... It is only a morasha. The difference is that the former is automatic, while
the latter requires effort. If a person does not make the effort, his
relationship to Torah might only be to the extent that he will pass it on to
The Value of an Unknown Burial Place
In Zos HaBracha, ...
Hellenism in Jewish Babylonia - Near Eastern Studies, UC Berkeley.
... places, all of those places are, nevertheless, within the obviously Hellenistic (Roman) ambit of Palestine.7 Cohen completes his argument
with the keen formulation that “through it all, Jews remained Jews, and
Judaism remained Judaism, but even in their non-Hellenism they were
hellenized” (2000, 237 ...
The Making of the Mishnah and the Talmud
... called the oral law. At some point between the later ﬁrst century b.c.e. and the ﬁrst century c.e.,
the notion began to be expressed that the oral law, along with the written, had been given at Sinai.
This development has been explained by some scholars as the result of a desire on the part of the
Rabbi Menachem Mendel Schneerson
... 226 : Ḥakirah, the Flatbush Journal of Jewish Law and Thought
philosophy of ghettoization. The culture presents an insurmountable obstacle to traditional Judaism and must be rejected.
The second group would rather “reframe” the problem with some
interpretative license: We need to transform the cha ...
Haredi Construction of Rabbinic Authority: A Case Study
... America and joined his traditionalist Haredi colleagues in founding America’s Council of
Torah Sages – a body of rabbinic elites that decides the policies for the Agudath Israel of
America organization – in attempting to invigorate Orthodoxy in the United States.8
Soloveitchik later left the Agudah ...
European Union for Progressive Judaism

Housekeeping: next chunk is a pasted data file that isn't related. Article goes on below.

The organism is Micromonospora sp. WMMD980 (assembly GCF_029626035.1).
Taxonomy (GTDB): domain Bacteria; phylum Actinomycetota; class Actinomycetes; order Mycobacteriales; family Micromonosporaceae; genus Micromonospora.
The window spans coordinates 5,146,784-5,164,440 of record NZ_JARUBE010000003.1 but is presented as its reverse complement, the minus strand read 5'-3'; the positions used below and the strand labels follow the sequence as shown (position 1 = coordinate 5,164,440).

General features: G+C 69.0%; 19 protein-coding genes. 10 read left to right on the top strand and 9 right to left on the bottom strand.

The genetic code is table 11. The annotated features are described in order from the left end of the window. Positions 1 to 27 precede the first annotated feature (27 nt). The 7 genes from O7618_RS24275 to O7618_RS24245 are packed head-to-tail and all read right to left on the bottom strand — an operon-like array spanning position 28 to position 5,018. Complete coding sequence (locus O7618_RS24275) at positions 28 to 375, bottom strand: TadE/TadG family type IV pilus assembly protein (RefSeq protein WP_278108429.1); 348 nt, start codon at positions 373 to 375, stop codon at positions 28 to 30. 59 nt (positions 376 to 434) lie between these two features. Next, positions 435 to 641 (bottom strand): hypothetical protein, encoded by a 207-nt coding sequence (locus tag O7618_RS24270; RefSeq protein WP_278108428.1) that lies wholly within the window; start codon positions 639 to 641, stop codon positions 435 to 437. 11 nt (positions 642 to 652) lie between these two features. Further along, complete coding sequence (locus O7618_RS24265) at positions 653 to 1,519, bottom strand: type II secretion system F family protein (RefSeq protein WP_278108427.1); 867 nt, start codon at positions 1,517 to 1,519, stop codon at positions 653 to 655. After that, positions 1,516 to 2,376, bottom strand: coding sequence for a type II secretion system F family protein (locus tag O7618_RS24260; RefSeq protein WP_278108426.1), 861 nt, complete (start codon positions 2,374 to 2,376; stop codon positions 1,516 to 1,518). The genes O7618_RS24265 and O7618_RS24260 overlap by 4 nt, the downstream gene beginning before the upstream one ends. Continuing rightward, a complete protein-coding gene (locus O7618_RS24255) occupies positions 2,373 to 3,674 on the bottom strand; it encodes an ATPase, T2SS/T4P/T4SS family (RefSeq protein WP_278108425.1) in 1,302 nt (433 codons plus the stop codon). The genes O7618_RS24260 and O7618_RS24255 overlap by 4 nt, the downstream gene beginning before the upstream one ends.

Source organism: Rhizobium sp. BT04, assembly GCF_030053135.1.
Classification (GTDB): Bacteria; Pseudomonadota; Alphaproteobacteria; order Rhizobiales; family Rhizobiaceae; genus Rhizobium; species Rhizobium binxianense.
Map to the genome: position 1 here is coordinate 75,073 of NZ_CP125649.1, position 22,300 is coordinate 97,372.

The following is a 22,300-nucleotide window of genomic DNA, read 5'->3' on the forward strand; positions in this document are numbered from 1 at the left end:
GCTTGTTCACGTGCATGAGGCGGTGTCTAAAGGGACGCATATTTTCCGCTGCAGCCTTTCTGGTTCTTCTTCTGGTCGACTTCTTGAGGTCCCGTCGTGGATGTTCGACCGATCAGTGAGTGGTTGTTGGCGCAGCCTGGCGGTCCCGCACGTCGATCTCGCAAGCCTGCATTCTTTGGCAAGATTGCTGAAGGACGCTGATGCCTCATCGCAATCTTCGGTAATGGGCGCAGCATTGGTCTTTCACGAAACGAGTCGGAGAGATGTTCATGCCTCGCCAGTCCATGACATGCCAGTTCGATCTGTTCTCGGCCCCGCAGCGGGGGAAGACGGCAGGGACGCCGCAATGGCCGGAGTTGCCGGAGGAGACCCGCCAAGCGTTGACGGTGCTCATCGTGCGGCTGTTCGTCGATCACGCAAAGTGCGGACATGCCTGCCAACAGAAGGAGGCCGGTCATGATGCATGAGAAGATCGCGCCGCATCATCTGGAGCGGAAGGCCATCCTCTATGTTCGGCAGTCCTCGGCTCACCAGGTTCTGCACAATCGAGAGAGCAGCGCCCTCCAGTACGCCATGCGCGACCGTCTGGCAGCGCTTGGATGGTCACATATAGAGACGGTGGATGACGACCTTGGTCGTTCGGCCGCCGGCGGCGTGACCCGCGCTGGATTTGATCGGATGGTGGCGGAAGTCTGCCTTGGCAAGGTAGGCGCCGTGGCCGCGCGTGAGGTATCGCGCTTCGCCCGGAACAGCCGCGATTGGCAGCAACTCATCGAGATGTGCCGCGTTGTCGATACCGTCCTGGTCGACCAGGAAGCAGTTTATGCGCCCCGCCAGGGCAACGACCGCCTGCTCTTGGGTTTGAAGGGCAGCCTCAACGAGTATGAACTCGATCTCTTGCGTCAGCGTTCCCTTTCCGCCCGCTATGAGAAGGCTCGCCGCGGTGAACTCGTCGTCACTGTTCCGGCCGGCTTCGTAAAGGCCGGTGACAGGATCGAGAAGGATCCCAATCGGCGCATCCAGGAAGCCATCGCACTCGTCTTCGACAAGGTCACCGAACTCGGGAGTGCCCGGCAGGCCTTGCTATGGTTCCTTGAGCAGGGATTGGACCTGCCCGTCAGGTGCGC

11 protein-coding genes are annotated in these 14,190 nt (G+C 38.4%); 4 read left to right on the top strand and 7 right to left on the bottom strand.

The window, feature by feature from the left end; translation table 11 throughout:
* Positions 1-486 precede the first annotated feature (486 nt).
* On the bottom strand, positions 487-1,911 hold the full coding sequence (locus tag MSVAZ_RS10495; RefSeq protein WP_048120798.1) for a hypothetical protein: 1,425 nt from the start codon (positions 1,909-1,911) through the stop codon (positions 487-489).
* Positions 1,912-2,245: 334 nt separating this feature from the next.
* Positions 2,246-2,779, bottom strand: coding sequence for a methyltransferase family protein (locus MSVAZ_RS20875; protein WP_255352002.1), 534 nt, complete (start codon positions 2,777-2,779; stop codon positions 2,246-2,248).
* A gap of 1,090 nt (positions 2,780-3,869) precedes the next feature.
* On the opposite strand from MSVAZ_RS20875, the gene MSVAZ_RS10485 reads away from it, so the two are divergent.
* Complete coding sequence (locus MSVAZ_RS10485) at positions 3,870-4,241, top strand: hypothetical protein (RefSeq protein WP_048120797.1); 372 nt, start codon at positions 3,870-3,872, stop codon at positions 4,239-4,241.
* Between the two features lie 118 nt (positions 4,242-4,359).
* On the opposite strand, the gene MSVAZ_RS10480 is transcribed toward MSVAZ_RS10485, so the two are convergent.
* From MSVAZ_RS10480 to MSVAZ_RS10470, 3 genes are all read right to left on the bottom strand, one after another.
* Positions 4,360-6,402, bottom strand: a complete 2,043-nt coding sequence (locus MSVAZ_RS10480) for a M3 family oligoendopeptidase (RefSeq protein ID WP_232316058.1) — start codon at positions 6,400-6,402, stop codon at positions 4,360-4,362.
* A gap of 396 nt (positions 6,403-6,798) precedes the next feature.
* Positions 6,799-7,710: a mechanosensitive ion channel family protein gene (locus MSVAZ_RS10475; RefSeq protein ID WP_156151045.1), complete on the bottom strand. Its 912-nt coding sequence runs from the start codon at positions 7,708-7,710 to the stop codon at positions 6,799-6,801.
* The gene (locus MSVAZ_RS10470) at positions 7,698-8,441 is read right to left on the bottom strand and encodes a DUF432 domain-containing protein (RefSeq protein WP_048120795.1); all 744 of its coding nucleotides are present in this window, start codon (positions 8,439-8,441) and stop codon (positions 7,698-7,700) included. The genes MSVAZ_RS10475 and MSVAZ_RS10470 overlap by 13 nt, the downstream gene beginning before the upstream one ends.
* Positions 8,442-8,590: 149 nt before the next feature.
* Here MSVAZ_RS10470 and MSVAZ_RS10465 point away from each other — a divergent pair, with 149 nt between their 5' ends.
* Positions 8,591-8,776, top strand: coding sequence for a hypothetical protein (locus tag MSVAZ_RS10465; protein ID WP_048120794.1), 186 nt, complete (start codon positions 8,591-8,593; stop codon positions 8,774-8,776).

... would never be elected the next President of the
United States. Oh, how wrong I was!
But the people have spoken and we must all
remember that, thankfully, all the countries within
the European Union as well as Israel and the United
States are democracies. I am reminded of the
statement made by Winst ...
... Raymond Scheindlin, A Short History of the Jewish People
Linda Motzkin, Aleph Isn’t Tough: An Introduction to Hebrew for Adults for Hebrew reading class only
Irving “Yitz” Greenberg, The Jewish Way: Living the Holidays
Edward Feinstein, Tough Questions Jews Ask
Abraham Joshua Heschel, T ...
torah_sermons229.ser.. - Rabbi Shmuel`s Thoughts on Torah
... all alone. Isn’t this what Elijah the prophet means when he stands at the entrance to the cave and
says: “Who will tell bar Yochai that no one is trying to kill him?” Rabbi Shimon bar Yochai
literally says to his son: “It is enough to have just the two of us in the world?
But then there is the secon ...
Beliefs, Values and Practices: Judaism
... and dates back nearly 4,000 years to the Middle East. Jews
believe they are G-d's chosen people and in return for the
covenant made with Jews, they keep G-d’s laws and aim to
bring holiness into every aspect of life.
Judaism, whether orthodox or reform, is a religion of great
tradition and places gr ...
Optimism and the Song of Songs
... that our aspirations and hopes have become no less relevant in our
The same spirit enables Rabbi Akiva to laugh when encountering
foxes roaming the Temple mount. He sees this as the confirmation of
a biblical prophecy, and this fills him with hope that more positive
prophecies of conso ...
part ii - Parsha Pages
... the most dominating figures of halachic Judaism since the Shulchan Aruch. Born in
Brisk (Brest-Litovsk), he was the author of countless works in all areas of Rabbinic
literature, including Aderet Eliyahu on the Torah, a commentary on the Mishna, and
commentaries on both the Babylonian and Palestinia ...
the first rabbi in america - Stevens Institute of Technology
... of Jewish religious tradition.
However, Rabbi Rice soon found himself at odds with
many of those who davened in his shul.
The misunderstandings began with the question of
Sabbath observance. True, the Baltimore Jews were
Orthodox and would have loved to observe the Sabbath
as befits traditional Jews ...
Regarding Modern Judaism And The Kabalah
... white, the offering was accepted, and if not, God’s judgment would be on them. Yah
went along with this and for 40 years after Yahushua died, their strings stayed red… yet
before He died, miraculously (by the enemy) the strings at times would turn white. Thus
they sell these red strings so that perh ...
Parashat Naso: Rabbi Yanoff goes to the White House!
... Now, I‟ve often warned you when I speak from this pulpit of things that have
politics as an angle: You are going try to discern my politics, what I think of
President Obama, how I have voted or am going to vote. I know that; it‟s the
occupational hazard of talking about important, relevant issues. ...
(grandson of Rav Breuer) regarding Rabbi Joseph Elias